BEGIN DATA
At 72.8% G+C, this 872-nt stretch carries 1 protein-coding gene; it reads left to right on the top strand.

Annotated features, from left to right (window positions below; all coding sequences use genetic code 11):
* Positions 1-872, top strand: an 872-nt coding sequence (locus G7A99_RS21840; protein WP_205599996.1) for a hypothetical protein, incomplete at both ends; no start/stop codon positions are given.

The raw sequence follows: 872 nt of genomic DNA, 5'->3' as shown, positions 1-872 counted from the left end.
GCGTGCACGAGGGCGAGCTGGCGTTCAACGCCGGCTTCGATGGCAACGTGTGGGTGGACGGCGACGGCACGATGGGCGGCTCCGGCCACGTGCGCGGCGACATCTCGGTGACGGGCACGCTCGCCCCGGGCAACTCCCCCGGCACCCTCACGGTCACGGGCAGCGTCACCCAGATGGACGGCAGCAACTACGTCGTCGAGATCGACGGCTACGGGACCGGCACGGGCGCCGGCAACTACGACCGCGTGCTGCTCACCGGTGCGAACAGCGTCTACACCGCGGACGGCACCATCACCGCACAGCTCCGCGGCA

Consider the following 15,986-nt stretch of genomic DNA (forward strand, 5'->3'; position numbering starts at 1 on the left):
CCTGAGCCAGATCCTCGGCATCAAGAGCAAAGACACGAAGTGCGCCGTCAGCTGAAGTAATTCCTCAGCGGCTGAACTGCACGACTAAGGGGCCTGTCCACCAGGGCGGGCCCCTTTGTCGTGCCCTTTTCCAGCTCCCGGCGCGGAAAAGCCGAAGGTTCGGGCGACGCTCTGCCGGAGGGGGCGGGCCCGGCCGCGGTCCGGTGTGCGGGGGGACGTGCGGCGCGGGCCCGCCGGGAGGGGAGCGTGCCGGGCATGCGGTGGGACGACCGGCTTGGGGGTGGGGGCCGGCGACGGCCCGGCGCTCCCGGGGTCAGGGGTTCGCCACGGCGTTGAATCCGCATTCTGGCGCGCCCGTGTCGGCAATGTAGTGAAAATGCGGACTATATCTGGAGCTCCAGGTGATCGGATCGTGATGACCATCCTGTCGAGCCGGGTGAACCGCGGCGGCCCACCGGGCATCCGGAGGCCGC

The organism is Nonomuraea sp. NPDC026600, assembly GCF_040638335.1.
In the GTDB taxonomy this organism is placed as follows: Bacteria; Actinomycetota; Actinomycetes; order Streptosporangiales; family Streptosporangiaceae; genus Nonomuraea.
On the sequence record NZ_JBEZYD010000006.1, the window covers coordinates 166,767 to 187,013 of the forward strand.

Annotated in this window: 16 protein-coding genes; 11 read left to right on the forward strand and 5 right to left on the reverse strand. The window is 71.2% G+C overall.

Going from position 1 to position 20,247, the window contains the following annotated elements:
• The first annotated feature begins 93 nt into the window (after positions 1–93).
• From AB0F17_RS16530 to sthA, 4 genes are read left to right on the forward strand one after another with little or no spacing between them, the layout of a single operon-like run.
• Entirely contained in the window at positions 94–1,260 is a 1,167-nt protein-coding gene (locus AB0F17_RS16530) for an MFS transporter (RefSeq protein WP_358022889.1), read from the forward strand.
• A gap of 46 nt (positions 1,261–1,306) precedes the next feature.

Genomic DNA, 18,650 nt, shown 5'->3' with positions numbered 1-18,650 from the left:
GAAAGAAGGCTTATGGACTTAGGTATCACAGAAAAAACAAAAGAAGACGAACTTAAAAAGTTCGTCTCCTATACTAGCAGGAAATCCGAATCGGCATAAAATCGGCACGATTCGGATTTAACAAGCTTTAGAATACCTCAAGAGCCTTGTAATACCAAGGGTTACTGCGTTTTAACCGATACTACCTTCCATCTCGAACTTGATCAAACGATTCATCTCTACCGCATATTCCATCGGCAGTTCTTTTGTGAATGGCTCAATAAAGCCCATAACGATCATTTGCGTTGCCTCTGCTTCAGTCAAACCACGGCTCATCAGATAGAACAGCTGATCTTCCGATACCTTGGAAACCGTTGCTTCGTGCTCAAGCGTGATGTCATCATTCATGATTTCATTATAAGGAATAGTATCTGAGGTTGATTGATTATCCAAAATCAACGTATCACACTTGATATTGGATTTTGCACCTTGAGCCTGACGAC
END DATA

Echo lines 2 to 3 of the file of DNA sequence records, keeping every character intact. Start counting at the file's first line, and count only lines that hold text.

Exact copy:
Annotated features, from left to right (window positions below; all coding sequences use genetic code 11):
* Positions 1-872, top strand: an 872-nt coding sequence (locus G7A99_RS21840; protein WP_205599996.1) for a hypothetical protein, incomplete at both ends; no start/stop codon positions are given.